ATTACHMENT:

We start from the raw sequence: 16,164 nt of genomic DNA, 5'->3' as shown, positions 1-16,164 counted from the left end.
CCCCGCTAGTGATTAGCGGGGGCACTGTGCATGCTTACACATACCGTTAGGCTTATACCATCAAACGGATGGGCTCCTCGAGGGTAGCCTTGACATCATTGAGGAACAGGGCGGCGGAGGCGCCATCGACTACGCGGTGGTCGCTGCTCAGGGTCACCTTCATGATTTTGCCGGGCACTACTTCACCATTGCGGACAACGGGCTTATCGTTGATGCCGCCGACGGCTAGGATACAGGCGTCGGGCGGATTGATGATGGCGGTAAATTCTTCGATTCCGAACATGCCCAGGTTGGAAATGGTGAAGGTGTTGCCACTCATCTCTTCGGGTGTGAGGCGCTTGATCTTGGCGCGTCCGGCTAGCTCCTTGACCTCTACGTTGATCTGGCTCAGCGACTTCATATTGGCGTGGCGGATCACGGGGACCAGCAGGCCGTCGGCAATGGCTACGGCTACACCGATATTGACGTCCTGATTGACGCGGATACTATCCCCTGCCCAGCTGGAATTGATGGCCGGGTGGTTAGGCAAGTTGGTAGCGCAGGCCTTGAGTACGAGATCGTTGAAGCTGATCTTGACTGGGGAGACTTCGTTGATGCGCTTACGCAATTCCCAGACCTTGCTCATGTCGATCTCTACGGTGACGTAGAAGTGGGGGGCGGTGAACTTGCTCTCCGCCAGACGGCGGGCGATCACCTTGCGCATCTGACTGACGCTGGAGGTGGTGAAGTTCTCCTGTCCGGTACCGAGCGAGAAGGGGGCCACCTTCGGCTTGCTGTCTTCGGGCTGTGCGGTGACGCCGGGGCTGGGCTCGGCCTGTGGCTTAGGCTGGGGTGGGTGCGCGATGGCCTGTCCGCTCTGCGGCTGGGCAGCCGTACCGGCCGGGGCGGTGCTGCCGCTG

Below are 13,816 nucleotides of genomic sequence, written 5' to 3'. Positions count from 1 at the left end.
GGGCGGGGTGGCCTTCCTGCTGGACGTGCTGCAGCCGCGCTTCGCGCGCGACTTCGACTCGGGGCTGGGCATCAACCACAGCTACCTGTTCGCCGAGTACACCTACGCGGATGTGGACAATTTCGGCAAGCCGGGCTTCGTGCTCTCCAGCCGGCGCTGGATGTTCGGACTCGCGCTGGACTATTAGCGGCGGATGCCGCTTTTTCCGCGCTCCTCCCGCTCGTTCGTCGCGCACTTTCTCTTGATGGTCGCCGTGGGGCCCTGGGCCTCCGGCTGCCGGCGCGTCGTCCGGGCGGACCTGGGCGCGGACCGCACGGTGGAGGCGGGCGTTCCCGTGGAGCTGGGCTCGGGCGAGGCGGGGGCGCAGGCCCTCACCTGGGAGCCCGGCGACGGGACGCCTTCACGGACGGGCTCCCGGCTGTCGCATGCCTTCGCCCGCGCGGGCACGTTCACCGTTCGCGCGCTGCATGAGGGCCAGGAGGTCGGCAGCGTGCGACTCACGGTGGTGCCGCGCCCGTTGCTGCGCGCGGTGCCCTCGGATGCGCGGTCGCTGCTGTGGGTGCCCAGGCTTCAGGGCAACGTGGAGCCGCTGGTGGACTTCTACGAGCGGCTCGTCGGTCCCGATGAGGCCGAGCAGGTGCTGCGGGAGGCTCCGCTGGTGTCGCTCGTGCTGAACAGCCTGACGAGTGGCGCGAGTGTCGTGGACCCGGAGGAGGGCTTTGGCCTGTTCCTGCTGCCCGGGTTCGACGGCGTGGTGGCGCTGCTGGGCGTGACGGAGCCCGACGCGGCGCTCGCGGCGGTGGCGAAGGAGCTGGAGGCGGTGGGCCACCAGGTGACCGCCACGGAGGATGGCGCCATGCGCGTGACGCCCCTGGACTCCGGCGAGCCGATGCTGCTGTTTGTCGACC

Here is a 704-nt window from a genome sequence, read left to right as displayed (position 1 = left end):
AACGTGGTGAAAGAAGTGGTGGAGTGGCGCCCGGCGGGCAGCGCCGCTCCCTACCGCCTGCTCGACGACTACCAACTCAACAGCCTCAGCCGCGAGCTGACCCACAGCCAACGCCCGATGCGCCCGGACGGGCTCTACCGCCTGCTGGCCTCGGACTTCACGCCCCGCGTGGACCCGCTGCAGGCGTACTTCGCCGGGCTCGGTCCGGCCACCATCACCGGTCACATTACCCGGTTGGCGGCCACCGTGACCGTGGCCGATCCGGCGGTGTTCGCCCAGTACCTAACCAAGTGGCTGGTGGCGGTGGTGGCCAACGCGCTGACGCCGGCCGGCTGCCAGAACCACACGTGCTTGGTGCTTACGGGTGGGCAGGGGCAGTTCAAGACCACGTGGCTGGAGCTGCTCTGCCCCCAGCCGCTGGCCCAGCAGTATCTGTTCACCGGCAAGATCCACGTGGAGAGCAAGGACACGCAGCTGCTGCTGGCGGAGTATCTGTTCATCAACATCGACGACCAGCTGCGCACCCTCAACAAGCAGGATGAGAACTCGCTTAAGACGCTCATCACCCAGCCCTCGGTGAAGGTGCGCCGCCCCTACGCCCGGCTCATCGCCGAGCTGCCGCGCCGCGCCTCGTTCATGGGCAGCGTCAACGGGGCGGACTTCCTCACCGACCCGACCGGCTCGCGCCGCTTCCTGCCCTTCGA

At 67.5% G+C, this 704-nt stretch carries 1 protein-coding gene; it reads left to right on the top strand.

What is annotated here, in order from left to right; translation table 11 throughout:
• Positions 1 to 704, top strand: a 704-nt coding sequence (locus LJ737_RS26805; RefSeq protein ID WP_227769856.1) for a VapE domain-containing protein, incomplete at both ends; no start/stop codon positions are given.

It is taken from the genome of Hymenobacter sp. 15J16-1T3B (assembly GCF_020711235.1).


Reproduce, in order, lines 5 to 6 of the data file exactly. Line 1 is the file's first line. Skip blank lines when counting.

Here is a 704-nt window from a genome sequence, read left to right as displayed (position 1 = left end):
AACGTGGTGAAAGAAGTGGTGGAGTGGCGCCCGGCGGGCAGCGCCGCTCCCTACCGCCTGCTCGACGACTACCAACTCAACAGCCTCAGCCGCGAGCTGACCCACAGCCAACGCCCGATGCGCCCGGACGGGCTCTACCGCCTGCTGGCCTCGGACTTCACGCCCCGCGTGGACCCGCTGCAGGCGTACTTCGCCGGGCTCGGTCCGGCCACCATCACCGGTCACATTACCCGGTTGGCGGCCACCGTGACCGTGGCCGATCCGGCGGTGTTCGCCCAGTACCTAACCAAGTGGCTGGTGGCGGTGGTGGCCAACGCGCTGACGCCGGCCGGCTGCCAGAACCACACGTGCTTGGTGCTTACGGGTGGGCAGGGGCAGTTCAAGACCACGTGGCTGGAGCTGCTCTGCCCCCAGCCGCTGGCCCAGCAGTATCTGTTCACCGGCAAGATCCACGTGGAGAGCAAGGACACGCAGCTGCTGCTGGCGGAGTATCTGTTCATCAACATCGACGACCAGCTGCGCACCCTCAACAAGCAGGATGAGAACTCGCTTAAGACGCTCATCACCCAGCCCTCGGTGAAGGTGCGCCGCCCCTACGCCCGGCTCATCGCCGAGCTGCCGCGCCGCGCCTCGTTCATGGGCAGCGTCAACGGGGCGGACTTCCTCACCGACCCGACCGGCTCGCGCCGCTTCCTGCCCTTCGA